by James Goodman
Over the past month and a half, the Amazon fulfillment center in Bessemer has been gaining national attention as its workers’ union efforts are the first ever to go to a vote before the National Labor Relations Board.
The Amazon fulfillment center in Bessemer, Alabama is out of the public’s way. It sits in the woods down a winding road just past the high school. Odds are hardly anyone outside of Bessemer and Birmingham even knew it was there.
The same could be said for Bessemer itself. A city once known for rapid industrialization, Bessemer — like Birmingham — was a beacon of economic growth in the late 19th, early 20th centuries due to its deposits of iron ore, coal, and limestone. In the late 20th century, however, jobs moved elsewhere.
Since then, the city has become one of the poorest in the nation, with a quarter of its residents living in poverty. It has a reputation of being an epicenter for crime and one of the worst places to live in the US. Bessemer played a big part in the civil rights movement, but it has gone largely unnoticed until now.
Political leaders, from President Joe Biden to Senators Bernie Sanders and Elizabeth Warren, have been supporting the union effort — Sanders even going so far as to come to Bessemer to aid in the movement.
The workers of the Bessemer fulfillment center have reported back-breaking working conditions, including 10-hour shifts with one 30-minute break and two 15s.
“You get five minutes an hour to go to the bathroom,” Caleb Hill, a freshman pre-electrical engineering student at UAB and former employee at the Bessemer fulfillment center, said. “The bathrooms are really far apart. To walk to the bathroom might be your whole 5 minutes. They’re super strict about that.”
Amazon had 7.7 serious injury rate per 100 employees in 2019, according to Reveal.
Hill wasn’t working there long before he had to get a back brace from standing all day.
“These people are not robots,” said Michael Foster, a leader and organizer in the effort to unionize the Amazon fulfillment center. “They first tried to speak out with their voices, but nobody heard them, nobody answered them, so they called out for help.”
The pro-union side has gained national support. The votes, which ended March 29th, may not be so clear-cut, however.
Since the union voting began on February 8th, Amazon has been encouraging their employees to vote no. Big blue signs with the words “VOTE” drape down from the outside walls of the fulfillment center. Anti-union signs with phrases such as “Where will your dues go?” are posted on the walls in the warehouse, even in the bathrooms. Employees are required to watch anti-union videos, something that will no longer be legal if the PRO Act becomes law.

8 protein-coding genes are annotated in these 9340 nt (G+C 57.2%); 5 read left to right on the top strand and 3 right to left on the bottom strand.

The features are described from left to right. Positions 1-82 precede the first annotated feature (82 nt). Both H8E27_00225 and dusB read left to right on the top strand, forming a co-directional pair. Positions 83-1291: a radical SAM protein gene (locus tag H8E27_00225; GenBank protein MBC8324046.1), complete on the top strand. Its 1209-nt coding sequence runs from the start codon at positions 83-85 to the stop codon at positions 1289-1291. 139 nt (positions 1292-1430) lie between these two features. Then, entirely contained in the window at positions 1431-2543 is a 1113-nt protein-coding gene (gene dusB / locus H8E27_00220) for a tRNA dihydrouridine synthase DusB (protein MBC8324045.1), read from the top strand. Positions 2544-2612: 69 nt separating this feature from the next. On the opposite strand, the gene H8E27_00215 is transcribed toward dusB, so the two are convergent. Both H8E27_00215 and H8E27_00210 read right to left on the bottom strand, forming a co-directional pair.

Amazon came out strong in the early stages of voting with anti-union efforts, which may have caused many employees to vote in favor of not unionizing. CEO Dave Clark and the Amazon News Twitter account posted tweets directed at Sanders and Warren as the senators worked to support union efforts. This and the anti-union signage may result in a “no” for the union.
“It ultimately comes down to early voting and midway voting,” Michael Foster said, “but I definitely think we’re going to win.”
The votes are still being counted. It will come as no surprise if it is a close contest.
“If it turns out that enough workers vote for a union, it has huge implications all across this country,” said Carolyn Foster, chairperson of the Poor People’s Campaign in Alabama.
Unions act as a bridge to the executives of a company to ensure the workers are heard when they are mistreated or subject to bad and dangerous working conditions. On average, union workers receive higher wages and better benefits.
“Bessemer is like the new Selma. Nobody knew about Selma fifty years ago. What happened in Selma reverberated all over the country and the same thing can happen in Bessemer. It will reverberate across the country where other folks are also fighting to join a union,” said Foster.
She said Amazon knows the massive implications this union can have, something evident from their massive anti-union campaign. The union effort is not the first time anyone has ever tried to unionize at a major technology company, with IBM attempting to unionize in the past and Google employees unionizing this year.
“It’s not so much about the money for the workers,” said Carolyn Foster. “It’s about working conditions. It’s about lack of respect. It’s about the rigorous treatment of the job. It’s about the fact that the workers have almost no human contact. People are being treated like machines.”